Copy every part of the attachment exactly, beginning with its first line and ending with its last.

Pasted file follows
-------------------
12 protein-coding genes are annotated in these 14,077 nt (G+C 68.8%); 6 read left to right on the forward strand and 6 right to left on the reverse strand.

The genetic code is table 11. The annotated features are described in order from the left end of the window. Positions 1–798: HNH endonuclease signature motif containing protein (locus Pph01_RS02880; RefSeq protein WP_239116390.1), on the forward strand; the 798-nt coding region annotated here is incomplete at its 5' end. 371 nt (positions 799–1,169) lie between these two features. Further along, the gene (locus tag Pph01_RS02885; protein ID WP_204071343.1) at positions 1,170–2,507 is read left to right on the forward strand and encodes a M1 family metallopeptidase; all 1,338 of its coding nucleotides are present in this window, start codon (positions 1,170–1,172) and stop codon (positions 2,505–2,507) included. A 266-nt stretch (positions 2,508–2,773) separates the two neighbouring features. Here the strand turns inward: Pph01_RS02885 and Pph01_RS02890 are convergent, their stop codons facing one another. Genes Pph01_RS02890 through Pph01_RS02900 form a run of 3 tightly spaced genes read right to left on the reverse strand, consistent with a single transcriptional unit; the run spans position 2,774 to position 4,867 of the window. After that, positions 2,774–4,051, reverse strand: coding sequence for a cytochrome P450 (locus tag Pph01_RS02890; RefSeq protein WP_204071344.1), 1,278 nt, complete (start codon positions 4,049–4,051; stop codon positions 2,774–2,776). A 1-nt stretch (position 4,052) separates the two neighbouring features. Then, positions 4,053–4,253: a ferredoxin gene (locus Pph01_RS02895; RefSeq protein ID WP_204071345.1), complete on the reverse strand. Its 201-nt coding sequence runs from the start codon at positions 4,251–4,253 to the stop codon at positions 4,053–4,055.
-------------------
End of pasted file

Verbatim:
12 protein-coding genes are annotated in these 14,077 nt (G+C 68.8%); 6 read left to right on the forward strand and 6 right to left on the reverse strand.

The genetic code is table 11. The annotated features are described in order from the left end of the window. Positions 1–798: HNH endonuclease signature motif containing protein (locus Pph01_RS02880; RefSeq protein WP_239116390.1), on the forward strand; the 798-nt coding region annotated here is incomplete at its 5' end. 371 nt (positions 799–1,169) lie between these two features. Further along, the gene (locus tag Pph01_RS02885; protein ID WP_204071343.1) at positions 1,170–2,507 is read left to right on the forward strand and encodes a M1 family metallopeptidase; all 1,338 of its coding nucleotides are present in this window, start codon (positions 1,170–1,172) and stop codon (positions 2,505–2,507) included. A 266-nt stretch (positions 2,508–2,773) separates the two neighbouring features. Here the strand turns inward: Pph01_RS02885 and Pph01_RS02890 are convergent, their stop codons facing one another. Genes Pph01_RS02890 through Pph01_RS02900 form a run of 3 tightly spaced genes read right to left on the reverse strand, consistent with a single transcriptional unit; the run spans position 2,774 to position 4,867 of the window. After that, positions 2,774–4,051, reverse strand: coding sequence for a cytochrome P450 (locus tag Pph01_RS02890; RefSeq protein WP_204071344.1), 1,278 nt, complete (start codon positions 4,049–4,051; stop codon positions 2,774–2,776). A 1-nt stretch (position 4,052) separates the two neighbouring features. Then, positions 4,053–4,253: a ferredoxin gene (locus Pph01_RS02895; RefSeq protein ID WP_204071345.1), complete on the reverse strand. Its 201-nt coding sequence runs from the start codon at positions 4,251–4,253 to the stop codon at positions 4,053–4,055.